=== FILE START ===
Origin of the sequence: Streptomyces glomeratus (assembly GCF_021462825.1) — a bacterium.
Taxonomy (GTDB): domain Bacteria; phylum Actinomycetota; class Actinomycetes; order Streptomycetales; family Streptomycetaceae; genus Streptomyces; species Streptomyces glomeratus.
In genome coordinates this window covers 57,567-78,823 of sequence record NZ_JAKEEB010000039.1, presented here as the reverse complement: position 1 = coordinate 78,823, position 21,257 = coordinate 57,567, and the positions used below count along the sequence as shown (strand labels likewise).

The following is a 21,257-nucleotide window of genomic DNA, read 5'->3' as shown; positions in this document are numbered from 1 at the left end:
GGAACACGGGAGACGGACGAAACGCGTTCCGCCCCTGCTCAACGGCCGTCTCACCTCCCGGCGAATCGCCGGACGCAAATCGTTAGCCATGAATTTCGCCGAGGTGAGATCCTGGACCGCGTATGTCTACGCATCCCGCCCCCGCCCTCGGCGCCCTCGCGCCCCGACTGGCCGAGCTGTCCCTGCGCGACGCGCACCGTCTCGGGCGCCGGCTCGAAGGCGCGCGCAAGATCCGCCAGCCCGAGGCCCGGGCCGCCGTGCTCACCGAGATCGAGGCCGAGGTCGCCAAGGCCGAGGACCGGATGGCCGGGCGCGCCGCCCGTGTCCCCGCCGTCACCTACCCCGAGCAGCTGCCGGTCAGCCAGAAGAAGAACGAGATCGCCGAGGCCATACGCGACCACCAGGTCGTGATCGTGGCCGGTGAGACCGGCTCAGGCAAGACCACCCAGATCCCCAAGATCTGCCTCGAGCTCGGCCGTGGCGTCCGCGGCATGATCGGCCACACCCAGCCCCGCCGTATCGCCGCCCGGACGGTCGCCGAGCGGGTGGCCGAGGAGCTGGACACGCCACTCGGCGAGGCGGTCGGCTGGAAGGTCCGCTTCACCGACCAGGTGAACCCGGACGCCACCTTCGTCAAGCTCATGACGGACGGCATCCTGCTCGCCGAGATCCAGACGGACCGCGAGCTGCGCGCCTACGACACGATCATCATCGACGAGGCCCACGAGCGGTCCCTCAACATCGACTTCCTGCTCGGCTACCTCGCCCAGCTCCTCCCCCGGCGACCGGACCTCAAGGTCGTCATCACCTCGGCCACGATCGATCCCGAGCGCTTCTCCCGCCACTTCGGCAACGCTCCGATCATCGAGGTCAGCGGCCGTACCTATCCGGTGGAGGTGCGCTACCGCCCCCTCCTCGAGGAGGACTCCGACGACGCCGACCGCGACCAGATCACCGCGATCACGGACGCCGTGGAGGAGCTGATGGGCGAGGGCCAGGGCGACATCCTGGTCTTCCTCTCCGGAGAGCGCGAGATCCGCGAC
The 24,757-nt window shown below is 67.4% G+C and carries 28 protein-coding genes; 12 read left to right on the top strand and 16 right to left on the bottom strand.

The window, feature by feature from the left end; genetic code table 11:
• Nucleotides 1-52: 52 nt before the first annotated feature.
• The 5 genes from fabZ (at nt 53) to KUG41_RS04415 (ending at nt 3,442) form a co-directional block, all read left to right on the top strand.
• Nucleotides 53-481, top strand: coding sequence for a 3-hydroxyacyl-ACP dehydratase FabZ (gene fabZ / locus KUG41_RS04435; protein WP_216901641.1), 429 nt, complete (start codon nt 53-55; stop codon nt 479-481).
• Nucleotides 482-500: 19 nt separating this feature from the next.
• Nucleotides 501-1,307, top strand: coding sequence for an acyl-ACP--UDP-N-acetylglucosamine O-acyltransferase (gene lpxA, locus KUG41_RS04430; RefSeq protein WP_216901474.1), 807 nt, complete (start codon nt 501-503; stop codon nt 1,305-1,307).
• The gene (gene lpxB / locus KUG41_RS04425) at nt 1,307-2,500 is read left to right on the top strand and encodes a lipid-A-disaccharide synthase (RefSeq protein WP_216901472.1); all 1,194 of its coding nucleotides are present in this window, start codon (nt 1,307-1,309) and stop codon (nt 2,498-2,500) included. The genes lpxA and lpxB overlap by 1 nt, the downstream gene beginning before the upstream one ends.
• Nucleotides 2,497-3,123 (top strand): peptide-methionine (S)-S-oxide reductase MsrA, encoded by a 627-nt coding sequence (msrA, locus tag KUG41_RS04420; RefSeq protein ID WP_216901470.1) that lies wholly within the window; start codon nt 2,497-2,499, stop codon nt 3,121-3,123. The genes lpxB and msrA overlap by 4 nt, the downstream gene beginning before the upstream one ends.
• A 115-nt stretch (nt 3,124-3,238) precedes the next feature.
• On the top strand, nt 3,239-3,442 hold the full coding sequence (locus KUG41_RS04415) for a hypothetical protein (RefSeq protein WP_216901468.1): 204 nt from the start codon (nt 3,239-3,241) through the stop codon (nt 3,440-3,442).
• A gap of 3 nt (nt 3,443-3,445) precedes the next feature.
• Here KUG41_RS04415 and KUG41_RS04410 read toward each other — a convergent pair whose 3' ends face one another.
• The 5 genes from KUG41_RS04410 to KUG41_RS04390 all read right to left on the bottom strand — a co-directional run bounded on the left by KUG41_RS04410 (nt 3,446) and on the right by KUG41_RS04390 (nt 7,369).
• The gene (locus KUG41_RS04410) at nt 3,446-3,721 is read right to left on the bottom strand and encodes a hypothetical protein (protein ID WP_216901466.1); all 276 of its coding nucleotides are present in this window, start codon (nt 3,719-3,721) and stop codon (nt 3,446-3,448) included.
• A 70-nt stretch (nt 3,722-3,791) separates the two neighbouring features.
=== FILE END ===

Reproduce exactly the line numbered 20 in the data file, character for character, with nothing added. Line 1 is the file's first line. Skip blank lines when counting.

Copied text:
• The gene (locus KUG41_RS04410) at nt 3,446-3,721 is read right to left on the bottom strand and encodes a hypothetical protein (protein ID WP_216901466.1); all 276 of its coding nucleotides are present in this window, start codon (nt 3,719-3,721) and stop codon (nt 3,446-3,448) included.